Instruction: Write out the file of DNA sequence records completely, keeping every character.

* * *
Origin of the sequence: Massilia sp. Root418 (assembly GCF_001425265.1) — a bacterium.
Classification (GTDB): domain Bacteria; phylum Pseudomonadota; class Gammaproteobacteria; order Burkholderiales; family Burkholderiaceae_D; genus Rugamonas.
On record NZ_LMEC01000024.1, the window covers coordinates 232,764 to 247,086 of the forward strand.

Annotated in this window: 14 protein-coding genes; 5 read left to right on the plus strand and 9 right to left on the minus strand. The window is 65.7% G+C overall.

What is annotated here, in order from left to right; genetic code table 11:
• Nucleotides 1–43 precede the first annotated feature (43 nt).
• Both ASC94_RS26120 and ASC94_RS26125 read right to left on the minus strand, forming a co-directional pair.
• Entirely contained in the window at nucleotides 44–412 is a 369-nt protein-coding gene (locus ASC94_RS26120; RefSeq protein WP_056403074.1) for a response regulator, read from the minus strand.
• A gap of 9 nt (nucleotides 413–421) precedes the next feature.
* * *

Origin of the sequence: Massilia sp. Root418 (assembly GCF_001425265.1) — a bacterium.
Classification (GTDB): domain Bacteria; phylum Pseudomonadota; class Gammaproteobacteria; order Burkholderiales; family Burkholderiaceae_D; genus Rugamonas.
On record NZ_LMEC01000024.1, the window covers coordinates 232,764 to 247,086 of the forward strand.

Annotated in this window: 14 protein-coding genes; 5 read left to right on the plus strand and 9 right to left on the minus strand. The window is 65.7% G+C overall.

What is annotated here, in order from left to right; genetic code table 11:
• Nucleotides 1–43 precede the first annotated feature (43 nt).
• Both ASC94_RS26120 and ASC94_RS26125 read right to left on the minus strand, forming a co-directional pair.
• Entirely contained in the window at nucleotides 44–412 is a 369-nt protein-coding gene (locus ASC94_RS26120; RefSeq protein WP_056403074.1) for a response regulator, read from the minus strand.
• A gap of 9 nt (nucleotides 413–421) precedes the next feature.